Filing for bankruptcy is a humbling experience, but it’s one that can save your business if you do it right.
If you’re insolvent and can’t pay bills as they come, if a bank is moving against your assets and if you feel you don’t have time to mitigate such problems, consider filing for bankruptcy.
Chapter 11 bankruptcy provides the protection of reorganizing a business while running it. (Individuals file for bankruptcy under Chapter 13.) Chapter 7 bankruptcy, on the other hand, usually means a business is over—it closes its locations and a trustee takes over the business to liquidate its assets through an auction. Filing under Chapter 11 and/or Chapter 13 can provide you with protection necessary to push the restart button on your business and give it a fresh start.
Before you file for bankruptcy protection, consider the following advice from Nat Wasserstein, owner of Lindenwood Associated LLC, a business crisis management firm in Upper Nyack, New York:
Restructure Out of Court
Before filing for bankruptcy, do what you can to restructure your business outside of court to prevent filing. Talk to your lender. You may be able to refinance or modify your loan or to arrange a forbearance agreement, or a contract that obligates the lender to temporarily refrain from enforcing existing and anticipated defaults and from going after the borrower’s assets.
If you owe money to vendors, explain your situation and try to arrange a payment plan. Before you meet with them, do your homework. Determine how much you’ve paid them over the years you’ve done business with them. Tell them, for example, that you paid them $1.5 million over the last 20 years, and they may never see the $60,000 you owe them if your company files for bankruptcy. “Once they see the downside is huge, they’ll be willing to negotiate,” Wasserstein says.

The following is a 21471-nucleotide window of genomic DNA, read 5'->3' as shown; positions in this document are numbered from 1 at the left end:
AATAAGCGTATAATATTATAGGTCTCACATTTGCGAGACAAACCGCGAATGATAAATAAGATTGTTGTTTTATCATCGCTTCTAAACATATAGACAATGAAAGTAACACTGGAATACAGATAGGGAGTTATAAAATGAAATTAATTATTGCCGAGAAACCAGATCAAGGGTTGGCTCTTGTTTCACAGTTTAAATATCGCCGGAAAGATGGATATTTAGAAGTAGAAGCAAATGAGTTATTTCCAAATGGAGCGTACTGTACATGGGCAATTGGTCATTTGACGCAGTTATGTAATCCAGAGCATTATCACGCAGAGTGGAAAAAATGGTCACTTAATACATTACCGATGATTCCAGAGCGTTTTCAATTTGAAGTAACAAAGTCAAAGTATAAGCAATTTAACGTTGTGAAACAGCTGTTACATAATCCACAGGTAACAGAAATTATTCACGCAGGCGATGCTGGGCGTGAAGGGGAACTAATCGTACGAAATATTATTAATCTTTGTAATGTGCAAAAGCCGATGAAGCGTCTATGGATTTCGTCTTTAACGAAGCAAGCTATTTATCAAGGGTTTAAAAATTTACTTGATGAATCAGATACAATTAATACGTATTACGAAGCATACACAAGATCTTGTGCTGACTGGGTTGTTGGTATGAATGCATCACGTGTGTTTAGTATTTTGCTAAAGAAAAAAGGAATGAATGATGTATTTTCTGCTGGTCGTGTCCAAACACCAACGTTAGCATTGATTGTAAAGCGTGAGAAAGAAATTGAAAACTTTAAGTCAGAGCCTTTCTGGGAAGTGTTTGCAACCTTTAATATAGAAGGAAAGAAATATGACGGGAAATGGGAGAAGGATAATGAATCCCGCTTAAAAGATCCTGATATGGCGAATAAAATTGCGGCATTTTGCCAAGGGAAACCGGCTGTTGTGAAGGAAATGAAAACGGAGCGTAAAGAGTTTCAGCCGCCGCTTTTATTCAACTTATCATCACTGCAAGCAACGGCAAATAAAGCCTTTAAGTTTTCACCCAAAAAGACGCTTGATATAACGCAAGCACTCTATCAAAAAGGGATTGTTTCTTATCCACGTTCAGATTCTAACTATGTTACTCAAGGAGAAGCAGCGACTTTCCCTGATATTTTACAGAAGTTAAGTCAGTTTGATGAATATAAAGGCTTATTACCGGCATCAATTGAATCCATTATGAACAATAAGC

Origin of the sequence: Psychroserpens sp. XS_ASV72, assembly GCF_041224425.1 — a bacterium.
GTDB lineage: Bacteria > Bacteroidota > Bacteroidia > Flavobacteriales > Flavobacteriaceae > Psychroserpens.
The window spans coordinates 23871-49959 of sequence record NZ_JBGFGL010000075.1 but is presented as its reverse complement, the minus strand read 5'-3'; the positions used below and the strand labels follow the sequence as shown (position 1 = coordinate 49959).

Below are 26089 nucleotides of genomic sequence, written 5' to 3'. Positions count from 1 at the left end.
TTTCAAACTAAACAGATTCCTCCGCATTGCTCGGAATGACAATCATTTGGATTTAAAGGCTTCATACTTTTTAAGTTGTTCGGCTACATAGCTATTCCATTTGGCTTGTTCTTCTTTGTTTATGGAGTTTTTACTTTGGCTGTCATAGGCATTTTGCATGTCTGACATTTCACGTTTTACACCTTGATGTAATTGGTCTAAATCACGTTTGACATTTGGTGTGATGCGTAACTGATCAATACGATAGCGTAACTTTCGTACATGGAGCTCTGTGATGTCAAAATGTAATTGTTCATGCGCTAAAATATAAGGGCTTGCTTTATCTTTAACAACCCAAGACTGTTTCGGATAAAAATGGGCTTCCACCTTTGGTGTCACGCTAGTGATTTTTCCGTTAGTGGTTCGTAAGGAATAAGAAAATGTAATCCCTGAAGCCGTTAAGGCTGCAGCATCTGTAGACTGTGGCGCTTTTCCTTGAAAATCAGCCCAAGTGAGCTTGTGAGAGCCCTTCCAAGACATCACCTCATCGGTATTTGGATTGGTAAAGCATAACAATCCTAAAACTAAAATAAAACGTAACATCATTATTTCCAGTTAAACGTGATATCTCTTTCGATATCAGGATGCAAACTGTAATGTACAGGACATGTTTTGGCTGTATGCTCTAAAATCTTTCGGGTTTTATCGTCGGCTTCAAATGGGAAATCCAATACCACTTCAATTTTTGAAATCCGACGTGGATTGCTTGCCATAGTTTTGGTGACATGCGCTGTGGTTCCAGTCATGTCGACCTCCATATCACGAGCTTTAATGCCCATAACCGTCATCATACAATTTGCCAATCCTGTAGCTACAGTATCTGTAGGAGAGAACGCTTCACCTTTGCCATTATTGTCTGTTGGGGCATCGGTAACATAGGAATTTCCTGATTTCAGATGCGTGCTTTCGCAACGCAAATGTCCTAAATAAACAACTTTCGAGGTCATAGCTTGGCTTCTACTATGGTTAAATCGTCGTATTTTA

Consider Cost and Risks
Bankruptcy is expensive. In addition to a filing fee, you’ll also have to pay lawyers’ fees—and that could be as much as $50,000 to $150,000, Wasserstein says. And don’t forget that filing for bankruptcy means you may lose business and compromise relationships with customers, suppliers and vendors. Suppliers might not want to agree your terms. Customers might not want to do business with a company that could shut its doors in the near future, or buy products that have a warranty that may not be good down the road.
Make sure you have as much cash on hand as possible before filing for bankruptcy. “You don’t want to run into a situation where you’re administratively insolvent,” Wasserstein says, meaning you can’t pay for bankruptcy.
Consider Personal Bankruptcy Protection
If your home, taxes and personal finances are being deeply affected, you might want to consider filing for personal bankruptcy protection under Chapter 13 (in addition to Chapter 7 or Chapter 11 bankruptcy) to protect your assets. Many SBA loans, for example, have a personal guarantee that allows lenders to go after the business owner’s home and other assets in the event of insolvency. Chapter 13 can prevent lenders from acting against you.
Of course, you should consult an attorney to see what your options are and what type of bankruptcy protection makes the most sense for your business. While bankruptcy comes with a stigma, it can also be used as a tool to fix the balance sheet up, Wasserstein says.